Simple and weighted averaging approaches to scaling: when can spatial context be ignored?

TitleSimple and weighted averaging approaches to scaling: when can spatial context be ignored?
Publication TypeConference Paper
Year of Publication2002
AuthorsParton W.J., Lane D., Bestelmeyer BT, Mitchell K.A., Kelly R.
Conference Name87th Annual Meeting, Ecological Society of America
Date PublishedAugust 4-9, 2002
Conference LocationTucson, AZ
ARIS Log Number139753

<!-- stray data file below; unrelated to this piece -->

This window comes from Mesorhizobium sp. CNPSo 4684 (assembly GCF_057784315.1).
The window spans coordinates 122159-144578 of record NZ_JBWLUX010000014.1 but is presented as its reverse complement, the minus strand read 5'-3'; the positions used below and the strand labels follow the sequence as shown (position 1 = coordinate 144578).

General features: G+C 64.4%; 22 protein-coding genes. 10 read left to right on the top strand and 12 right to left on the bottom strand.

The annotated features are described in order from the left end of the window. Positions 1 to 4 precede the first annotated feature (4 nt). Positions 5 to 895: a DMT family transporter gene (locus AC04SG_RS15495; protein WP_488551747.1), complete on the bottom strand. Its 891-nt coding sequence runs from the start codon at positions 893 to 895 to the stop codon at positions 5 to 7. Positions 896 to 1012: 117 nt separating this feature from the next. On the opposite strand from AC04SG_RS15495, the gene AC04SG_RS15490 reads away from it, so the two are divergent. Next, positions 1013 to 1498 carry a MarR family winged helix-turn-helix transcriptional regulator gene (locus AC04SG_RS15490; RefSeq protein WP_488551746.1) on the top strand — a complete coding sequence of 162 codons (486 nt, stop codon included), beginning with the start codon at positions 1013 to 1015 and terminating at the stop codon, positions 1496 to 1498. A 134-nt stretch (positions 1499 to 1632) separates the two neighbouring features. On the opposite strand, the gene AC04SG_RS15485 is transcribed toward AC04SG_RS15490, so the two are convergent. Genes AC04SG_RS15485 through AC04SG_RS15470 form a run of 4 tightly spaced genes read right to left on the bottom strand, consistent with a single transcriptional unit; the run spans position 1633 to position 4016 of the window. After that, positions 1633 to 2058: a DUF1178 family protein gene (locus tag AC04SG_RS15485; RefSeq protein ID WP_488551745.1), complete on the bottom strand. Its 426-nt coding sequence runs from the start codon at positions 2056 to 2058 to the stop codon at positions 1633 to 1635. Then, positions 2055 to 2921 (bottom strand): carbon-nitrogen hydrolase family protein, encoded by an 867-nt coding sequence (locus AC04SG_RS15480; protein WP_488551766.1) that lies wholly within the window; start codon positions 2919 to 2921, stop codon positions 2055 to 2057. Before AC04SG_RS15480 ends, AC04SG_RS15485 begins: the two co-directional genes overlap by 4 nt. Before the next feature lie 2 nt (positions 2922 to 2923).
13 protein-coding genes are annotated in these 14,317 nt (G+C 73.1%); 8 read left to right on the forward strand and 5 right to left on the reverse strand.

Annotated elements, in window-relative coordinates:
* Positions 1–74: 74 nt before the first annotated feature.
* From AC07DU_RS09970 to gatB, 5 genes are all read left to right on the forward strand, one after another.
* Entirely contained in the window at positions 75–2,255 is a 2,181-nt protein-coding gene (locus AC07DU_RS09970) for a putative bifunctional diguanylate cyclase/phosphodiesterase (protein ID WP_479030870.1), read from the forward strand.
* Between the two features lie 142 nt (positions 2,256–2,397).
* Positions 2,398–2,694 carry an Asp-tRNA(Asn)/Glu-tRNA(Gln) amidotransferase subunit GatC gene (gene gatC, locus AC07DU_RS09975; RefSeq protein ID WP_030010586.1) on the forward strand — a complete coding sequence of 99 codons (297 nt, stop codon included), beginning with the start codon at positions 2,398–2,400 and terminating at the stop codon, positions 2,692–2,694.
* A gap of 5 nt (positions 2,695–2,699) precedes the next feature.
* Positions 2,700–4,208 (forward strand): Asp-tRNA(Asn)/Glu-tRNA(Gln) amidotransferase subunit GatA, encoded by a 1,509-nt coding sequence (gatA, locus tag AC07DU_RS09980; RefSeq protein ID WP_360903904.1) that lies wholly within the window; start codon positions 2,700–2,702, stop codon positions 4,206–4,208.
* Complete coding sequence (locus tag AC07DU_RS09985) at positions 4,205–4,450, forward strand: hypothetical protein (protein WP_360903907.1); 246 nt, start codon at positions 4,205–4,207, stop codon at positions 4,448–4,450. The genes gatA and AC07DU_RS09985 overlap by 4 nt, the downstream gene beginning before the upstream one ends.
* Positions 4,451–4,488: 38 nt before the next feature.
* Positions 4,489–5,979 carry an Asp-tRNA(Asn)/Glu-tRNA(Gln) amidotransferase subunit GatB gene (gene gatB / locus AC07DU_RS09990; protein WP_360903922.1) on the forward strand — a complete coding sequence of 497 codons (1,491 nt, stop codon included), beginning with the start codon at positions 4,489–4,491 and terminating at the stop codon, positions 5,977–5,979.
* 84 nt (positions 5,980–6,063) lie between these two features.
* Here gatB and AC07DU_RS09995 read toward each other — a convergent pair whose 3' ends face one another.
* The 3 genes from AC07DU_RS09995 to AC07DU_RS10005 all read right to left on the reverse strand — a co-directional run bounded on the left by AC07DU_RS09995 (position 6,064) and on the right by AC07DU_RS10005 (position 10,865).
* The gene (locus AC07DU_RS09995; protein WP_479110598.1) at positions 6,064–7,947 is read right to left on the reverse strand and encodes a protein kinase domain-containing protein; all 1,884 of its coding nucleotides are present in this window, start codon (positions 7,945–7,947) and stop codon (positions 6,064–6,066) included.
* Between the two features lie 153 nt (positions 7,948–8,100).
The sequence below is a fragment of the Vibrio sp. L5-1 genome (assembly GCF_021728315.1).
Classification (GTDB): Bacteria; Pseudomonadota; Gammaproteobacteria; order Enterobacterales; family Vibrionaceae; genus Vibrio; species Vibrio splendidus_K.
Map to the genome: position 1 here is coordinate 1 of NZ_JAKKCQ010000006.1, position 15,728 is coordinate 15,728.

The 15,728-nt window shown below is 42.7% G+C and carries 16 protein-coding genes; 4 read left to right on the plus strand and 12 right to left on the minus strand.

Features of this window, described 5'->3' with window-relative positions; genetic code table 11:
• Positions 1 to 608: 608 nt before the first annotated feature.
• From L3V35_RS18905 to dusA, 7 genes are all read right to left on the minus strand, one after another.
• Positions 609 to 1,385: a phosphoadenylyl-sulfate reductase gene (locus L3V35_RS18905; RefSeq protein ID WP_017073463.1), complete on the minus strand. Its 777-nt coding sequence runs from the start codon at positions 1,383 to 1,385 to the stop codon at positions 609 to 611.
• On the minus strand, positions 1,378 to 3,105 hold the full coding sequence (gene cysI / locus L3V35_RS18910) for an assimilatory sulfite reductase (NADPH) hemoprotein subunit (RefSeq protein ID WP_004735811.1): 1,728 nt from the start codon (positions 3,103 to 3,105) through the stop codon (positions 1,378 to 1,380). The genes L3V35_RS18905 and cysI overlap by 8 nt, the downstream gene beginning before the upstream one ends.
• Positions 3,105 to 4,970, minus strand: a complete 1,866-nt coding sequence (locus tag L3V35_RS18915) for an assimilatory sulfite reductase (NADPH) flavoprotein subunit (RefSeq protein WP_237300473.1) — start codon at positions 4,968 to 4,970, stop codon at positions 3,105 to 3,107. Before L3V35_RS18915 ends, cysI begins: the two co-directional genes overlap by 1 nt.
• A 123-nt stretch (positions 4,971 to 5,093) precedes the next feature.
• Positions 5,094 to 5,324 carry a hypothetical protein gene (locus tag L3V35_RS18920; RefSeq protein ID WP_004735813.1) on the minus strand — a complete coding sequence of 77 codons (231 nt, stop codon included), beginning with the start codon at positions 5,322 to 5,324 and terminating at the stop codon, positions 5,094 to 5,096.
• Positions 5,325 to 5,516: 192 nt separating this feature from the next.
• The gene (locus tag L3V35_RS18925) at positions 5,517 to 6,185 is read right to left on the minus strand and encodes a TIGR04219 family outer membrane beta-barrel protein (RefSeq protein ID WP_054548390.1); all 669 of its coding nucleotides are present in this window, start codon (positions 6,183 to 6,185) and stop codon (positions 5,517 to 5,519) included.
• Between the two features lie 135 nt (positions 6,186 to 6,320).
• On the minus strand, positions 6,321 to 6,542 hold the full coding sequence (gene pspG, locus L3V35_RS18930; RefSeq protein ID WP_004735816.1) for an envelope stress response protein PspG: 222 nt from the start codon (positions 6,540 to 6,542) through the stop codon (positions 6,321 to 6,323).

AbstractScaling from plots to landscapes, landscapes to regions, and regions to the globe based on simple or weighted averaging techniques can be accurate when applied to the appropriate problems. Simple averaging approaches work well when conditions are homogeneous spatially and temporally. For example, modelling of grassland and forest stands by averaging results from multiple small plots that have no horizontal transport across the plots is an appropriate use of simple averaging. The assumption of spatial homogeneity is often violated at the landscape and regional scale as a result of topographic and edaphic variability. Weighted averaging approaches can address landscape and regional variability by dividing the area up into a collection of homogeneous discrete patches. This approach has been used successfully for the regional and global Century modelling work where carbon and nitrogen fluxes are calculated as area weighted averages of model output from polygons with distinct combinations of climate and soil properties. Net primary production and soil carbon and nitrogen levels have been successfully extrapolated at the regional and global scale using area weighted averages of model results and observed soils and climate databases. This approach would not work at the landscape level when horizontal fluxes of nutrients and water across the patches are significant and potentially impact the dynamics of the patch. In animal ecology, weighted averaging approaches assume that limitations to patch perception, selection or dispersal are unimportant over the scale of interest. This paper will use examples from biogeochemistry and plant and animal ecology to demonstrate when simple or weighted averaging can be used to spatially extrapolate ecosystem process results.